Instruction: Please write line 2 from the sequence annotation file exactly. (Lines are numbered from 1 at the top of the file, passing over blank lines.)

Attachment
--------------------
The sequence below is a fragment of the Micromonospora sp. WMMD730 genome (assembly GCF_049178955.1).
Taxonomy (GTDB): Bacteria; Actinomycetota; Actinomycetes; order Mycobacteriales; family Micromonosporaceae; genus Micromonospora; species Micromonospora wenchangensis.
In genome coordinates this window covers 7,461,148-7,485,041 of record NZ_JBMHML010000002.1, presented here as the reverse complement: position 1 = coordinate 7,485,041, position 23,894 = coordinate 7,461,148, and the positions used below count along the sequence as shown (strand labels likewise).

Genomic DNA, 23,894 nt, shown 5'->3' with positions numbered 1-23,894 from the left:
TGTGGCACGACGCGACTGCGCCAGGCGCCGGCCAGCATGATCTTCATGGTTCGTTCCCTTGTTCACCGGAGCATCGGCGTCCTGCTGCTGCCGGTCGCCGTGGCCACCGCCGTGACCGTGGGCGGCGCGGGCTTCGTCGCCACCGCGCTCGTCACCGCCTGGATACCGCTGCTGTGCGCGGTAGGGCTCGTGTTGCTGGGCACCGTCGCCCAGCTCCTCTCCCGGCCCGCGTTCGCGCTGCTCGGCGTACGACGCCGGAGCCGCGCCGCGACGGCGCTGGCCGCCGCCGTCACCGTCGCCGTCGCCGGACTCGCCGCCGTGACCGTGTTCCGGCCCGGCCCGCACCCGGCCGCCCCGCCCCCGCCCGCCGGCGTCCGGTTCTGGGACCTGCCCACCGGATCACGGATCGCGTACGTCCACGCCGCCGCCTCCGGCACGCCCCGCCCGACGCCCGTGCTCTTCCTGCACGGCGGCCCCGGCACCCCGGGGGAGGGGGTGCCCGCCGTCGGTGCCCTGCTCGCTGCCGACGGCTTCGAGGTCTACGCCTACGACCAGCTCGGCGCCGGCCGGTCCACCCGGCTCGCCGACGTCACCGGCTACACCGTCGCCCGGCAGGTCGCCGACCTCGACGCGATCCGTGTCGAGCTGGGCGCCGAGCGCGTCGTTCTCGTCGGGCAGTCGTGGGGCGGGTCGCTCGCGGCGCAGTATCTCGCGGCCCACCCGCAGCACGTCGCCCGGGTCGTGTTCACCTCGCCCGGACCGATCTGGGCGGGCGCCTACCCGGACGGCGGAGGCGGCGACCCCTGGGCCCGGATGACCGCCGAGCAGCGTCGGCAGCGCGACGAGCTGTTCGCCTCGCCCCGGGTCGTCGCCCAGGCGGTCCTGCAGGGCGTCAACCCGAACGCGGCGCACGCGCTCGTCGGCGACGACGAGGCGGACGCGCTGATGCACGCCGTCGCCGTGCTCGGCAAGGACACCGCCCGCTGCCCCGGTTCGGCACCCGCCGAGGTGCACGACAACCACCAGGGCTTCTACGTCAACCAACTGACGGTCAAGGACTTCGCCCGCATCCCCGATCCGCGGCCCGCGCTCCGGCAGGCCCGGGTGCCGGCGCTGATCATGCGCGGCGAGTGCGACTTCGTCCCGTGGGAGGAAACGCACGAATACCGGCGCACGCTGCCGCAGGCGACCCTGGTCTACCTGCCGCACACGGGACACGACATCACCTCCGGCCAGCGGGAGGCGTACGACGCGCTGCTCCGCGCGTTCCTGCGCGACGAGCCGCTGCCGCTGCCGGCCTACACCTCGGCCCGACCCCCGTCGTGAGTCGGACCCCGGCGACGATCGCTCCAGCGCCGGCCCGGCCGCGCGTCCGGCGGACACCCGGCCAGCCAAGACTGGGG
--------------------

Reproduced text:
Taxonomy (GTDB): Bacteria; Actinomycetota; Actinomycetes; order Mycobacteriales; family Micromonosporaceae; genus Micromonospora; species Micromonospora wenchangensis.